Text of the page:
Concordia 1, UdeM 1: Stingers Women’s Soccer Team Frustrates Visiting Carabins

Montreal Rallies Late to Draw in a Heated Match

  • Concordia striker Sarah Humes draws in three defenders as she looks to make a move down field Caroline Marsh

The Stingers celebrated their fourth undefeated game in a row after tying second-place Université de Montréal last night in the annual Erica Cadieux Memorial game.

“I’ve been here for four years, and this is the first time we get a point against Montreal,” midfielder Madeleine McKenzie excitedly said.

McKenzie scored for a second consecutive game, heading in a free-kick delivery by defender Chloe Ricciardi. Carabins forward Marie-Ève Bernard O’Breham got her right foot on the end of a scramble in close to equalize the game with just over 10 minutes to go.

Concordia came out with a fearless attitude, not allowing Montreal’s skill and reputation get the best of them. The ball ping-ponged in the midfield all game long, as the teams battled hard for possession. The Stingers came out playing a physical style, getting in their opponents’ faces and making them work to keep the ball.

“These games are won and lost in those moments where you have to compete one-on-one against your opponent,” head coach Greg Sutton said. “The efforts we made to fight for the ball led to more control for us, allowing us to make a bigger impact and take the game to them.”

The Stingers kept up their pressure on the Carabins throughout the majority of the game, not allowing their opponent to play calmly and feel comfortable.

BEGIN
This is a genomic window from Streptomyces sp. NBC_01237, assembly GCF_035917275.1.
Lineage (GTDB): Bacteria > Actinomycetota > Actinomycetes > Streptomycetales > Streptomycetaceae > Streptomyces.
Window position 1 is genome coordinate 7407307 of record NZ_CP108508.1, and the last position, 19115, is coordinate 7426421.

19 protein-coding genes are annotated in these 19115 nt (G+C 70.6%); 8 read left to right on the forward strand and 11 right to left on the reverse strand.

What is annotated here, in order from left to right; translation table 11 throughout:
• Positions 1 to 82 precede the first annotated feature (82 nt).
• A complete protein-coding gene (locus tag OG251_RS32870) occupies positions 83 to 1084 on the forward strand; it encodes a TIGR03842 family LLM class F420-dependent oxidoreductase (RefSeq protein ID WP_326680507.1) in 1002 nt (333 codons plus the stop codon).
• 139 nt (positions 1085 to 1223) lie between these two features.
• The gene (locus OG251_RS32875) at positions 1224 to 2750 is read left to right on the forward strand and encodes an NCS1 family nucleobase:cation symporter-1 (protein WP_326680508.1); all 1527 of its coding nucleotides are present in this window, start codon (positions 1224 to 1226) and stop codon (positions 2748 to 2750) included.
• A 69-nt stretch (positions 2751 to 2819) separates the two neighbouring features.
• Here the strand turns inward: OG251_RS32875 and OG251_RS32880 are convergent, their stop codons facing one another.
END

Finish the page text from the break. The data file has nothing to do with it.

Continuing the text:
“We didn’t sit back on them and we played aggressive, which worked well for us,” said captain Sarah Humes. “Every time they had the ball, we didn’t let them turn and have time to make the play they wanted.”

Despite the efforts to thwart their offense, Montreal still created many chances and consistently threatened Concordia netminder Gabriela Angoso Jimenez. Making save after save, she kept her team in the game and frustrated the opposing strikers all night long.

Montreal’s lone goal came off of a corner, an area of weakness in the Stingers’ defense all year long. The team will have to limit the chances they allow off of set-pieces and get used to defending a lead if they are to take the next step in their development.

“We’re not completely satisfied with the tie, we feel like we could’ve beaten one of the best teams in the league,” Humes said. “We want to be able to close out games a bit better if we want to get better as a team.”

After yet another good performance and result against a strong opponent, the Stingers are closing out their season on a high note after a very slow start to the campaign.

“I think it’s great to be able to end the season with some success and positivity,” McKenzie said. “Especially going into the winter season, we’ll have some momentum this way.”

This game held special significance for the Stingers, as it honours Erica Cadieux, a midfielder who featured for the Concordia women’s soccer team from 1992 to 1994. She died tragically at the age of 34 when she was struck by a car in 2006.

Since then, the Stingers hold a game in her honour every season, where they present small gifts for patients of the Montreal Children’s Hospital.

The Stingers will take the field one last time this season on Sunday in Trois-Rivières to face the Université du Québec à Trois-Rivières’ Patriotes.

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